The Travel section of today’s New York Times featured an article on the burgeoning cocktail scene in San Francisco’s bars: Journeys – In San Francisco Bars, a Cocktail Is Not Just a Drink – What does any of this have to do with coffee? A bit more than you might think, actually.

The cocktail may no longer capture the sophistication and elegance it once had in the 1940s and 50s, but there are those today who are committed to its comeback. This renewed appreciation for quality cocktails bears a striking resemblance to the more recent public interest in quality coffee.

Of course, the word barista is derived from the Italian word for bartender. And among many high quality cafés in Europe, you’re likely to find great cocktails at the same watering holes where you find great espresso. In America, it’s extremely rare to find them together. But what we do find here is a regional artisan approach to quality drinks.

“The West Coast does liquids well,” the article quotes an SF bar owner. Which is why, as a complement to my wife’s culinary exploits, I only half-jokingly refer to myself as The Beverage Guy of the family. Once while accompanying my wife on a screen test for the PBS cooking show, Joanne Weir’s Cooking Class, Joanne asked me on camera from her Pacific Heights kitchen, “So, Greg, do you like to cook?” To which I replied, “I’m more of a beverage guy” — eliciting audible laughter from the TV crew. Though, for the record, my wife eventually made two appearances on the program — despite my obvious on-screen chemistry with the host.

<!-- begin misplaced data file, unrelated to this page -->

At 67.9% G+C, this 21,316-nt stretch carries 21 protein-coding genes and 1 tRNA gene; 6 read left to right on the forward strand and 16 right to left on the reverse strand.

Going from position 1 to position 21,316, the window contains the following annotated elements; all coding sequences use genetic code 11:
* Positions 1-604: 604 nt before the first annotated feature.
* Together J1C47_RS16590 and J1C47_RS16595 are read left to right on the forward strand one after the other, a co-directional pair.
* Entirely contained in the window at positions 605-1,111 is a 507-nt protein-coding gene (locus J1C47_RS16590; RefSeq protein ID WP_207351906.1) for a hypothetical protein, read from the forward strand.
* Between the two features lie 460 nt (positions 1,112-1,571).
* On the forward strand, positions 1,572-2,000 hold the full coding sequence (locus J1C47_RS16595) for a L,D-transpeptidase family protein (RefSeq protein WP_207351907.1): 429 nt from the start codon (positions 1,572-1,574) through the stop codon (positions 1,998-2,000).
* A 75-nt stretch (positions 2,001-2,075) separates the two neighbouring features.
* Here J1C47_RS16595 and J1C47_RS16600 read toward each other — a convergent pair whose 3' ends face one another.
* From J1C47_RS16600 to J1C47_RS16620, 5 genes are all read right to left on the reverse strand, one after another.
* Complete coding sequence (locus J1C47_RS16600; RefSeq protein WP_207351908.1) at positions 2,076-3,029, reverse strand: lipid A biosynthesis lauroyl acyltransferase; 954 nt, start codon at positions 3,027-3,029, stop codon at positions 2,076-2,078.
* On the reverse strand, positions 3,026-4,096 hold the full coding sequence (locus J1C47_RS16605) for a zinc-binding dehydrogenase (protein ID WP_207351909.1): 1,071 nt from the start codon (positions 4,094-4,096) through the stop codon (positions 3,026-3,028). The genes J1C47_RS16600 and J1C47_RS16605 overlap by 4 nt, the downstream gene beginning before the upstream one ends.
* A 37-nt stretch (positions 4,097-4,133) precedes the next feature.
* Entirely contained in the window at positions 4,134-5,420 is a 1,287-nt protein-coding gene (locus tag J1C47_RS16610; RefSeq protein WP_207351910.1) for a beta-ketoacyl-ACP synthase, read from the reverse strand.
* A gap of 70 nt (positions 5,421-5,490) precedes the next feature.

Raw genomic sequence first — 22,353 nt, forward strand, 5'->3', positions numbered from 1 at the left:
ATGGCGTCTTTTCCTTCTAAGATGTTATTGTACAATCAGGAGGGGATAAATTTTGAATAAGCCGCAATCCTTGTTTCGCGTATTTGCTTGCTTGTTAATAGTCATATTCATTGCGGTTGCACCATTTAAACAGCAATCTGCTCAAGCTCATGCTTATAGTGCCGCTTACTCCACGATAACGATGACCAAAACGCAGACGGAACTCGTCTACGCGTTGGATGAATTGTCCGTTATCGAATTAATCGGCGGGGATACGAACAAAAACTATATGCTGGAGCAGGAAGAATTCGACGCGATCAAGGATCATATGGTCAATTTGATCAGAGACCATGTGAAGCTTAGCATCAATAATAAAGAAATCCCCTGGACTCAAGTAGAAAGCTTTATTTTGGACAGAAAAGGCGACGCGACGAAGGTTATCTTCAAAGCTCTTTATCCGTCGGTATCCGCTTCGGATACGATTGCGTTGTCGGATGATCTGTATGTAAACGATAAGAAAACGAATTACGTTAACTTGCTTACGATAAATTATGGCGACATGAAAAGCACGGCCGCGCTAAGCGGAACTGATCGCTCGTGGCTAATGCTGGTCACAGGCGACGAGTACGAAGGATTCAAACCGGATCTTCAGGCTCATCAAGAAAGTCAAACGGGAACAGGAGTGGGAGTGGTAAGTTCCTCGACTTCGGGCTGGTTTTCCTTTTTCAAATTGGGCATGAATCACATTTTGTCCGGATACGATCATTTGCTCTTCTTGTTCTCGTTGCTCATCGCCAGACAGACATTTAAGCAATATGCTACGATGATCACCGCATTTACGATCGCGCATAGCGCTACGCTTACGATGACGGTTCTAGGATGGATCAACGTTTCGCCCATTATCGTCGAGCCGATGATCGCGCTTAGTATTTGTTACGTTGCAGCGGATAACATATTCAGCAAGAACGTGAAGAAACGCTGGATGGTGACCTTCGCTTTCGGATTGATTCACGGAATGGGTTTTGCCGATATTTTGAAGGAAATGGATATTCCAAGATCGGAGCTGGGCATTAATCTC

And while the Bay Area has a rich coffee history, it is no stranger to the history of good cocktails either. Just take the martini, where the article notes Martinez, Calif. as “one of the drink’s putative birthplaces”. “Martinez” being a suitable origin for the drink’s name — explaining why Roberto Cauda, upon visiting us with several kilos of Caffè Mokabar from Torino, Italy, puzzlingly stated, “Why do you call it a martini when it contains absolutely no Martini?!” (i.e., with or without Rossi)

Inside SF's The Alembic, courtesy the New York Times

And yet is coffee at its nadir of sophistication?

As coffee lovers, we are encouraged by the parallel, Bay Area interest in elevating the art of the cocktail. But we close with the last words of the article: “It’s so sophisticated.”

Ah, sophistication. Unlike the cocktail renaissance, it is the one thing that, for the most part, is completely lacking from any West Coast espresso-drinking experience. The continued use of taste-altering paper cups, back-alley kiosks lacking any amenities, and the ironically conformist uniform that seems to equate the so-called Third Wave barista with looking like you woke up behind the bar — sleeping in the same clothes, in a pool of your own vomit, following an all-night bender at some of the Bay Area’s “less sophisticated” alcoholic establishments.

Perhaps James Bond isn’t going to your café to order an espresso, but there’s something to be said about the appearance of pride and self-respect in the craft and the role of a barista. And about treating the beverage with respect by serving it in an “adult” cup … and about treating customers with respect by offering them a place to sit, if not also a functional restroom. One can only hope that everything about the experience of drinking good coffee won’t be reduced to the worst common denominators. Could it get any worse?

Barista at Caffè Platti in Torino, Italy serves up a espresso from their La Cimbali